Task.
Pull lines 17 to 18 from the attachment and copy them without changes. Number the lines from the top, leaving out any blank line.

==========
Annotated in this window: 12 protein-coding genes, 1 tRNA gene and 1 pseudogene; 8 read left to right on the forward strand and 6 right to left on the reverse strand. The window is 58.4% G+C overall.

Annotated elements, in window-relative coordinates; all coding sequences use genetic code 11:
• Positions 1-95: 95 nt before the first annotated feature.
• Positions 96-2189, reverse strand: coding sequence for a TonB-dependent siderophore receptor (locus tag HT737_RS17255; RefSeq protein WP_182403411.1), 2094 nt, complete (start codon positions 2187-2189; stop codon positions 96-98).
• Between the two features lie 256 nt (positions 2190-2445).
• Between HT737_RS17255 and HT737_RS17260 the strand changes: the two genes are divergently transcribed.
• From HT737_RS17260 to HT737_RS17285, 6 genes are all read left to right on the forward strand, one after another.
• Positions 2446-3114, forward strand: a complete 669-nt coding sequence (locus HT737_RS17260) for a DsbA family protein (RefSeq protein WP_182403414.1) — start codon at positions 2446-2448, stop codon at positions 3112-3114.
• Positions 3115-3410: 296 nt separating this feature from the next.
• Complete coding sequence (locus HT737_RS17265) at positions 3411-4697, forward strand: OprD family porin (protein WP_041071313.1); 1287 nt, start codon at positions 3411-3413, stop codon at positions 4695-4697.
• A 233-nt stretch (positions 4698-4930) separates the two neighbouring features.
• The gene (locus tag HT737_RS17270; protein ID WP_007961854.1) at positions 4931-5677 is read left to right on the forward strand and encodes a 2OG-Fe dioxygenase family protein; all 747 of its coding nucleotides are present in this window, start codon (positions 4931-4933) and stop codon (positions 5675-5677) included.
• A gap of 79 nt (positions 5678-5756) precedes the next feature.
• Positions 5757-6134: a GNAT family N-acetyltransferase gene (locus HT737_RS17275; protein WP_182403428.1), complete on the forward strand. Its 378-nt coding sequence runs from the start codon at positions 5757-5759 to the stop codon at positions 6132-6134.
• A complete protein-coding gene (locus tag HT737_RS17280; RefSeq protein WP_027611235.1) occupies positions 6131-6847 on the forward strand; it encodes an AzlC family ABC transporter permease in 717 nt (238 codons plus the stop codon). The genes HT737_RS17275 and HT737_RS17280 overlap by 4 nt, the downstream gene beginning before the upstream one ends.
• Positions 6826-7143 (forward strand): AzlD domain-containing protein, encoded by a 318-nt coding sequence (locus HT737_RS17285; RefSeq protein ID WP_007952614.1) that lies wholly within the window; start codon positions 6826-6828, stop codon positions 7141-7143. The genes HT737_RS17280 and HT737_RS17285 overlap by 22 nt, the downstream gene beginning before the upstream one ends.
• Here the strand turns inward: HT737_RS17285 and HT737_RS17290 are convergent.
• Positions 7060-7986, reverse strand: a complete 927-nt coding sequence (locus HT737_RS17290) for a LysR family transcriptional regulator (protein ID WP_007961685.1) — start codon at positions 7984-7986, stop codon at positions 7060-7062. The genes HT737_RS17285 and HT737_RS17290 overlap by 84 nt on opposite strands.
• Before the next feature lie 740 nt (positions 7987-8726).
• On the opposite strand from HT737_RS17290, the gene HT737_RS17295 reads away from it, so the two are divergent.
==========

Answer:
• Here the strand turns inward: HT737_RS17285 and HT737_RS17290 are convergent.
• Positions 7060-7986, reverse strand: a complete 927-nt coding sequence (locus HT737_RS17290) for a LysR family transcriptional regulator (protein ID WP_007961685.1) — start codon at positions 7984-7986, stop codon at positions 7060-7062. The genes HT737_RS17285 and HT737_RS17290 overlap by 84 nt on opposite strands.